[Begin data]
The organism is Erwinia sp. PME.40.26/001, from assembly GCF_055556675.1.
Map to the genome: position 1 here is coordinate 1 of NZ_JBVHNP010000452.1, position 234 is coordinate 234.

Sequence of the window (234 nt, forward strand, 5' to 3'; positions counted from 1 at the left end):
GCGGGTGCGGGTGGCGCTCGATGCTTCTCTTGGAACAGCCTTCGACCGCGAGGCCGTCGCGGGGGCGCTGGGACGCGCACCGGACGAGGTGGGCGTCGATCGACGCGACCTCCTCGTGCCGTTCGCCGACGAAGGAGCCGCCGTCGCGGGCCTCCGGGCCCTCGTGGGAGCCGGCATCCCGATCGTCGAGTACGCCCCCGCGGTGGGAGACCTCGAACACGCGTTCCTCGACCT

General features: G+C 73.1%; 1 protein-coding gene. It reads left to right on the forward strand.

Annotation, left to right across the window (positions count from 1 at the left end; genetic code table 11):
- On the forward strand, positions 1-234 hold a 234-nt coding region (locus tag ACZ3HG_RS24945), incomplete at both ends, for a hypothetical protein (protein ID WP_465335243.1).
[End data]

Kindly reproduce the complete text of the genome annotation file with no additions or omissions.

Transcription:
The organism is Erwinia sp. PME.40.26/001, from assembly GCF_055556675.1.
Map to the genome: position 1 here is coordinate 1 of NZ_JBVHNP010000452.1, position 234 is coordinate 234.

Sequence of the window (234 nt, forward strand, 5' to 3'; positions counted from 1 at the left end):
GCGGGTGCGGGTGGCGCTCGATGCTTCTCTTGGAACAGCCTTCGACCGCGAGGCCGTCGCGGGGGCGCTGGGACGCGCACCGGACGAGGTGGGCGTCGATCGACGCGACCTCCTCGTGCCGTTCGCCGACGAAGGAGCCGCCGTCGCGGGCCTCCGGGCCCTCGTGGGAGCCGGCATCCCGATCGTCGAGTACGCCCCCGCGGTGGGAGACCTCGAACACGCGTTCCTCGACCT

General features: G+C 73.1%; 1 protein-coding gene. It reads left to right on the forward strand.

Annotation, left to right across the window (positions count from 1 at the left end; genetic code table 11):
- On the forward strand, positions 1-234 hold a 234-nt coding region (locus tag ACZ3HG_RS24945), incomplete at both ends, for a hypothetical protein (protein ID WP_465335243.1).